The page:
After a search that spanned nearly 50 years, scientists have discovered a new species of beaked whale in the Indian and Pacific Oceans. The species, called Mesoplodon hotaula, is similar to but genetically different than other beaked whales -- a family of cetaceans known for their distinctive long snouts and ability to dive to extreme depths.
Researchers studied seven animals that had stranded on island beaches -- the first of which was a specimen found on a Sri Lankan beach in 1963. When they first found the whale, scientists postulated that it was a new species. But two years later, they retracted this, and categorized the animal as an existing species of beaked whale called Mesoplodon ginkgodens. Only now, after DNA analysis, can scientists say that that original whale -- and others like it roaming the ocean today -- is indeed a separate species.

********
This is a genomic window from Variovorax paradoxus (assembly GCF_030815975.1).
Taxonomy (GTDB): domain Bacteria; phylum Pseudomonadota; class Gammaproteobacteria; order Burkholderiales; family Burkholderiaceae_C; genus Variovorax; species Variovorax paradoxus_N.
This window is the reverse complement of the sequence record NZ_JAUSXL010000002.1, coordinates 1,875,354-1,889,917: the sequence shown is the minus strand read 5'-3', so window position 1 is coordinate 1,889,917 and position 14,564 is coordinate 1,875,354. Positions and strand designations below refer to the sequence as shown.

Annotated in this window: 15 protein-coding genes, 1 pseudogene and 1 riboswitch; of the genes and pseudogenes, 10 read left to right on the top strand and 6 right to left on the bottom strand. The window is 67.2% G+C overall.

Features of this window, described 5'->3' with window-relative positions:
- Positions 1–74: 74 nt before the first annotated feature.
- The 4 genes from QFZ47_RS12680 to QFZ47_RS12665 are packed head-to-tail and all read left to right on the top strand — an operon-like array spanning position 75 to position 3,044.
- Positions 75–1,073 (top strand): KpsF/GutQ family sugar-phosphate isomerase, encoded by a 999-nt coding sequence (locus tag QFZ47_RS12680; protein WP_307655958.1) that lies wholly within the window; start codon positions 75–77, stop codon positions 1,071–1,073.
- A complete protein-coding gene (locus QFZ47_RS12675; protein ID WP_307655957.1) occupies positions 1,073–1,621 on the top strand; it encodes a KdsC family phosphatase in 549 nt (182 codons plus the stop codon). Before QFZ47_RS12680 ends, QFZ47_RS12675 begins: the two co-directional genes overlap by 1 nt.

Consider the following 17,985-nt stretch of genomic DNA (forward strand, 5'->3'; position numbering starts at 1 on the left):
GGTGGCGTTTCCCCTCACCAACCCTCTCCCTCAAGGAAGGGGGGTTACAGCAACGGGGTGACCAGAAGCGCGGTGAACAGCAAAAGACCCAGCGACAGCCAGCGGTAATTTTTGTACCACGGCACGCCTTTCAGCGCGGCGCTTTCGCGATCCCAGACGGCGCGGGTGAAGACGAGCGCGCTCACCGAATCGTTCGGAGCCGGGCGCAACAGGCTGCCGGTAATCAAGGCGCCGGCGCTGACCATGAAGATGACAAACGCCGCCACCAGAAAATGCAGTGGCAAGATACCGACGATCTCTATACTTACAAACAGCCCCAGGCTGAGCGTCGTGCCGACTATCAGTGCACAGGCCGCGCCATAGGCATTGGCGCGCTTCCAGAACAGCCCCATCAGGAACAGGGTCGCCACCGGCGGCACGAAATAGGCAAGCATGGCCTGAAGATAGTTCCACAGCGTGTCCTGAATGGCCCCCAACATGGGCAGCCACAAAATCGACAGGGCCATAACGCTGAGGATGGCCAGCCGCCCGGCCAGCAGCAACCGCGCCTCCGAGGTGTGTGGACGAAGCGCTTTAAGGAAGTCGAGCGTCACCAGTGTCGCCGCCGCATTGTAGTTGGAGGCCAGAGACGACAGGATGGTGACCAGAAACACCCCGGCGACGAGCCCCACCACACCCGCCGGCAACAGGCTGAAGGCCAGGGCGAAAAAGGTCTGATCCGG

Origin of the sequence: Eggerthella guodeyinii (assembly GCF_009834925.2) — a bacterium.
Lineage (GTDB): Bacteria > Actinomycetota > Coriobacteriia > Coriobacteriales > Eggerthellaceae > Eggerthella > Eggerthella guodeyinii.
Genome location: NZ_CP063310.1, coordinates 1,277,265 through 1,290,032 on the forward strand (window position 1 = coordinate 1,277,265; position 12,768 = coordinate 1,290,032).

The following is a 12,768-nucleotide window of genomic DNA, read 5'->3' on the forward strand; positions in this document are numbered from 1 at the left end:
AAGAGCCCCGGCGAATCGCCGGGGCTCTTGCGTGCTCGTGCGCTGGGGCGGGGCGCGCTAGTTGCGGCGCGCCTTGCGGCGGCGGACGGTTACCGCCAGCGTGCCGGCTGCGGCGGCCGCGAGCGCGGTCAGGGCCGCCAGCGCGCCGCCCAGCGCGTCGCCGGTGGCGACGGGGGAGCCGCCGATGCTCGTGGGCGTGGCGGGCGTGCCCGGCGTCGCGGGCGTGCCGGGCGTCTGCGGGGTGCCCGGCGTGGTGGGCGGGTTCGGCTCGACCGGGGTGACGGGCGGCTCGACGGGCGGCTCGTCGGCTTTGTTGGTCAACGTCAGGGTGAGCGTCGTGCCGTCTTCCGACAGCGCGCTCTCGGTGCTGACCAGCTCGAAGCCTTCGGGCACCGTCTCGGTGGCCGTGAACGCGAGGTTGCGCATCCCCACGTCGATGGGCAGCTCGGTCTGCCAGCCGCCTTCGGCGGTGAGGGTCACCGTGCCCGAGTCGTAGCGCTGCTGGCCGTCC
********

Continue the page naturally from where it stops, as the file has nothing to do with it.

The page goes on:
The discovery is particularly notable because beaked whales are so elusive in the first place.
"They are rarely seen at sea due to their elusive habits, long dive capacity and apparent low abundance for some species. Understandably, most people have never heard of them," said research leader, Dr. Merel Dalebout.
No one has observed the species swimming in the wild yet. But scientists say it looks like other species of the beaked whale family, pictured here.